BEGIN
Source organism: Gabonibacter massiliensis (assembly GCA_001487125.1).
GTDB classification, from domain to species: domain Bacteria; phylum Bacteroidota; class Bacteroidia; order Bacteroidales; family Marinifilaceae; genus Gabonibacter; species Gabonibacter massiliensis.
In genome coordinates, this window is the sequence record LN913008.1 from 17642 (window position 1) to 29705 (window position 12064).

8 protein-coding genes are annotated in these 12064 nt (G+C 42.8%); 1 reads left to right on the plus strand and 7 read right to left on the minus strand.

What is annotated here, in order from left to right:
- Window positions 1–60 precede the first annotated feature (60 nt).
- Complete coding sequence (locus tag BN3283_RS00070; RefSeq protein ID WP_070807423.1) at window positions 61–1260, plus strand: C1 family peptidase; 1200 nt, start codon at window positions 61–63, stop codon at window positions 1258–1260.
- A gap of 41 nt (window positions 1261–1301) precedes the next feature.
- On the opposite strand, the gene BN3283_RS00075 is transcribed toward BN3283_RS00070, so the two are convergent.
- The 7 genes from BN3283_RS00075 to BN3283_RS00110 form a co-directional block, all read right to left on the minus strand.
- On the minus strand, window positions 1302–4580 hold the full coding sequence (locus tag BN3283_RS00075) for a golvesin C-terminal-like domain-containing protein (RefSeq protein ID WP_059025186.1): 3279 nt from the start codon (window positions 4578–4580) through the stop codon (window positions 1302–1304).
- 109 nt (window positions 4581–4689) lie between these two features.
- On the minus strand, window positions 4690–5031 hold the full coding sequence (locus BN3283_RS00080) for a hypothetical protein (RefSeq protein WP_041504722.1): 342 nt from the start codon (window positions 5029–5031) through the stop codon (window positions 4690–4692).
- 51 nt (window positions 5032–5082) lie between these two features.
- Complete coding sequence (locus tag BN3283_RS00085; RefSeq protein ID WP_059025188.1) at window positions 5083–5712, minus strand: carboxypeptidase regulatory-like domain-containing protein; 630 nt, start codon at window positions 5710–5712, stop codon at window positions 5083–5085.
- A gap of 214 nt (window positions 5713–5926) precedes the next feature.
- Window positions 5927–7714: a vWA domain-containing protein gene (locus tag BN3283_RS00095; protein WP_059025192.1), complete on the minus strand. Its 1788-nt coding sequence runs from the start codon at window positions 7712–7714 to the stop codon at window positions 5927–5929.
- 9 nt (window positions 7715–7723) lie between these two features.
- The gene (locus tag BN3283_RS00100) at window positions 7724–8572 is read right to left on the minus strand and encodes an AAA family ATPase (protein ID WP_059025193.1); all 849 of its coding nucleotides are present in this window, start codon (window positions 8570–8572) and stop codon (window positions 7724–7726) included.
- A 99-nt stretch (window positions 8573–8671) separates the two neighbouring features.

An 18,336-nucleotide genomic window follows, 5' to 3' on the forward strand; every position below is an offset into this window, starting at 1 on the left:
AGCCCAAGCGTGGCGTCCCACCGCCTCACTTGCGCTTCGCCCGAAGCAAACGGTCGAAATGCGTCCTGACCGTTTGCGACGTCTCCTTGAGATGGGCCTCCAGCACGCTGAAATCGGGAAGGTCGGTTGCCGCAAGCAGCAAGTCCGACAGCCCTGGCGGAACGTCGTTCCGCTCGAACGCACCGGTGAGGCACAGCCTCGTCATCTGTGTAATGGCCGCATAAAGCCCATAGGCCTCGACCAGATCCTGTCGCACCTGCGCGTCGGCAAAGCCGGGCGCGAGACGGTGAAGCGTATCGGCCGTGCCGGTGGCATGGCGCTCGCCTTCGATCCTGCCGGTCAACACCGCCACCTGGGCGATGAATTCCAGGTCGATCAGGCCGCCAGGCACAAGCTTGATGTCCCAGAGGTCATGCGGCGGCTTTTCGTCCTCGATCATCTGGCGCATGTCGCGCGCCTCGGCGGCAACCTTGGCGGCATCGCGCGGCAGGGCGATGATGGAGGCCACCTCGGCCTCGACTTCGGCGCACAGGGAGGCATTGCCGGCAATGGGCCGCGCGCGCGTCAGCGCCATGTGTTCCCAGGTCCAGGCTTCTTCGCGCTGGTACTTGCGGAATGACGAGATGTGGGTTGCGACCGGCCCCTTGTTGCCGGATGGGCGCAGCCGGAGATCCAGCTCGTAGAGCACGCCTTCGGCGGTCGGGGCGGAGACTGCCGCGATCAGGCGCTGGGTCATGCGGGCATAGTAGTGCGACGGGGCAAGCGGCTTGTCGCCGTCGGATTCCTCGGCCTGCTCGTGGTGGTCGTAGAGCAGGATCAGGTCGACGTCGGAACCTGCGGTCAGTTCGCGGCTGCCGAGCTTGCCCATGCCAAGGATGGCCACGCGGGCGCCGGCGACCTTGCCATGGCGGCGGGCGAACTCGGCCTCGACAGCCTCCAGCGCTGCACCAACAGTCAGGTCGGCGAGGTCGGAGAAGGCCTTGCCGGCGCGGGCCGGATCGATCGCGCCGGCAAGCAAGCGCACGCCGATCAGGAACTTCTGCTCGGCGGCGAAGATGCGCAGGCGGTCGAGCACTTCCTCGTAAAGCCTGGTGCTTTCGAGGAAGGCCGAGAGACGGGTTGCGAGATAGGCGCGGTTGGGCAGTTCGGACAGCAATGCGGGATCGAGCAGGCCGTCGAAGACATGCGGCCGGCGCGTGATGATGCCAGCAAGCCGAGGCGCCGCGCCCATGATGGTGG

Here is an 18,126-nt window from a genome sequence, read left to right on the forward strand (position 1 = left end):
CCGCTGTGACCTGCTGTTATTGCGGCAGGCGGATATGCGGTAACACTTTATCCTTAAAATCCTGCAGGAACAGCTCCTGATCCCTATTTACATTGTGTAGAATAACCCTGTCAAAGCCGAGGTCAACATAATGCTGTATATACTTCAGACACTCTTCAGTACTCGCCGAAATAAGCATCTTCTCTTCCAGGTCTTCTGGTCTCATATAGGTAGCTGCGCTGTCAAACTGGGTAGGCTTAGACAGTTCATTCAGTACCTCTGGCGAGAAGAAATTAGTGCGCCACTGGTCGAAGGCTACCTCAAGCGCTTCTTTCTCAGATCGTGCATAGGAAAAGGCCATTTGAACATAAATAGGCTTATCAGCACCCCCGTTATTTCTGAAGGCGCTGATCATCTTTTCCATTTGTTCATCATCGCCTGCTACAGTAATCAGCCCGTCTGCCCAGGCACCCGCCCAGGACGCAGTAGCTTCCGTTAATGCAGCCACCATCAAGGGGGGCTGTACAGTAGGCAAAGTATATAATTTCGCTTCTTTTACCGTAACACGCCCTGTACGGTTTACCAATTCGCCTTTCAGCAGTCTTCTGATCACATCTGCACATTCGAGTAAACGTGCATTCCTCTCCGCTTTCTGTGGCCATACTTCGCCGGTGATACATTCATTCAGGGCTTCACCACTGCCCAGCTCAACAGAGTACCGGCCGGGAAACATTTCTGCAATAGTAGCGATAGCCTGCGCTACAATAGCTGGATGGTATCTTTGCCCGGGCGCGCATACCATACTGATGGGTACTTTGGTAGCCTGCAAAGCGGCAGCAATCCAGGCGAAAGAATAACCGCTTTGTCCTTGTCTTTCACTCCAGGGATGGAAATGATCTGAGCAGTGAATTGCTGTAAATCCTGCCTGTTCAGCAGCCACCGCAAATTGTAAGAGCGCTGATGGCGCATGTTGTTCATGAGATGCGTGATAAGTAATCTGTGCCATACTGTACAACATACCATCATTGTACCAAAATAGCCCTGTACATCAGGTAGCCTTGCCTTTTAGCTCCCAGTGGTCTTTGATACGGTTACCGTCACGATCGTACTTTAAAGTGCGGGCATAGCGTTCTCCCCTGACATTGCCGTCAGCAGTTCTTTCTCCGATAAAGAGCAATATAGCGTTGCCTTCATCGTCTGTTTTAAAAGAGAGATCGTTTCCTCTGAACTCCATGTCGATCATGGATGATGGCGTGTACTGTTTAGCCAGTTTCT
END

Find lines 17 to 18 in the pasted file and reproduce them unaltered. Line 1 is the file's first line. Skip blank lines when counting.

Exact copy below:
- Window positions 5927–7714: a vWA domain-containing protein gene (locus tag BN3283_RS00095; protein WP_059025192.1), complete on the minus strand. Its 1788-nt coding sequence runs from the start codon at window positions 7712–7714 to the stop codon at window positions 5927–5929.
- 9 nt (window positions 7715–7723) lie between these two features.